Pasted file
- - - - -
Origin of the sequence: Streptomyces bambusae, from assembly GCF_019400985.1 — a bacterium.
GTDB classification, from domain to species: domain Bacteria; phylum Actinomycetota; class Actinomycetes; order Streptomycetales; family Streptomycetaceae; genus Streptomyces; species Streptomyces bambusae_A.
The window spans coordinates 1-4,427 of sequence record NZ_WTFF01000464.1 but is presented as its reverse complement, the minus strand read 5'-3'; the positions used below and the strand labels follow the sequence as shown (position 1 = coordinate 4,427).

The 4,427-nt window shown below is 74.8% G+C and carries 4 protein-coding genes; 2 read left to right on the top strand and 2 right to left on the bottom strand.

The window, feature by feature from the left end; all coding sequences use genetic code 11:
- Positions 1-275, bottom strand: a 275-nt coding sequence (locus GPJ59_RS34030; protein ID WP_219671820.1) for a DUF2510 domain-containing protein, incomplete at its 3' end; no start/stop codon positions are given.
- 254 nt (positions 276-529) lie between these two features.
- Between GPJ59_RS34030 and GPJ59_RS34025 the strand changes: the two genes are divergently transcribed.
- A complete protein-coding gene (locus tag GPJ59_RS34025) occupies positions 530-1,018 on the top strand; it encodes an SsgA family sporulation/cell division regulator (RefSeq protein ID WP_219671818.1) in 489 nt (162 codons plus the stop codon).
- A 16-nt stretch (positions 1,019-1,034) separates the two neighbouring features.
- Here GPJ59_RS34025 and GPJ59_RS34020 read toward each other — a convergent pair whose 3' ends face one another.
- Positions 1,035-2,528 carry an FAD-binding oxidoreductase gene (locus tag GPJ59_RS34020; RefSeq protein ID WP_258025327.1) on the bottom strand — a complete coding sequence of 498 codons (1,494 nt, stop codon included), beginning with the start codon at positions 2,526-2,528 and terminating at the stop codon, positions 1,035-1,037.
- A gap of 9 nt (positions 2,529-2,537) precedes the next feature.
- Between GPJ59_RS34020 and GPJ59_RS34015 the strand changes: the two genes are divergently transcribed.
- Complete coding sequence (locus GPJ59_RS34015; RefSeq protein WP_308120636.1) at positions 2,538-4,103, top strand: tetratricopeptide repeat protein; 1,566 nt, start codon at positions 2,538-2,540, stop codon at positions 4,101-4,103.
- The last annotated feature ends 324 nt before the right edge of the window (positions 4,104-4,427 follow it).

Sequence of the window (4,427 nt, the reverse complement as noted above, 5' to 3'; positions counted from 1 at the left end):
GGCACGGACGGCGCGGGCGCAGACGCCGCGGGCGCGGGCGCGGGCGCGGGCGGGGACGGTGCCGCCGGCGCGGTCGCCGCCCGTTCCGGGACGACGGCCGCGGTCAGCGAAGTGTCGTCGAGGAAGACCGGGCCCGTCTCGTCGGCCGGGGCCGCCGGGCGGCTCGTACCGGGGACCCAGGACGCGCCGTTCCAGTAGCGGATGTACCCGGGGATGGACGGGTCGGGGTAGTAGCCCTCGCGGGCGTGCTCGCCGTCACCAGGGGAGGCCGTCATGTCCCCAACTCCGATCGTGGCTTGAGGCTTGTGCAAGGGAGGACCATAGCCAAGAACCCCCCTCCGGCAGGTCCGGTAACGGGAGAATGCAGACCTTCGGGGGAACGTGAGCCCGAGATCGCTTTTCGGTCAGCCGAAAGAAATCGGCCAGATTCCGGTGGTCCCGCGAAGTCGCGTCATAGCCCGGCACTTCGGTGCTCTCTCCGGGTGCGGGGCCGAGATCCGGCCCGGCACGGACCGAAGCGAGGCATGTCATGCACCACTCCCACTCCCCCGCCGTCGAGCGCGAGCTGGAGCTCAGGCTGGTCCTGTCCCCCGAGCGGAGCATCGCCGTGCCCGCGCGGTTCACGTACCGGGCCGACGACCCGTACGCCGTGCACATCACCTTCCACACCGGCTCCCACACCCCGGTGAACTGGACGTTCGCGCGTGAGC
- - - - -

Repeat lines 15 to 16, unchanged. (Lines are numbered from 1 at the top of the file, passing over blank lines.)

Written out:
- Complete coding sequence (locus GPJ59_RS34015; RefSeq protein WP_308120636.1) at positions 2,538-4,103, top strand: tetratricopeptide repeat protein; 1,566 nt, start codon at positions 2,538-2,540, stop codon at positions 4,101-4,103.
- The last annotated feature ends 324 nt before the right edge of the window (positions 4,104-4,427 follow it).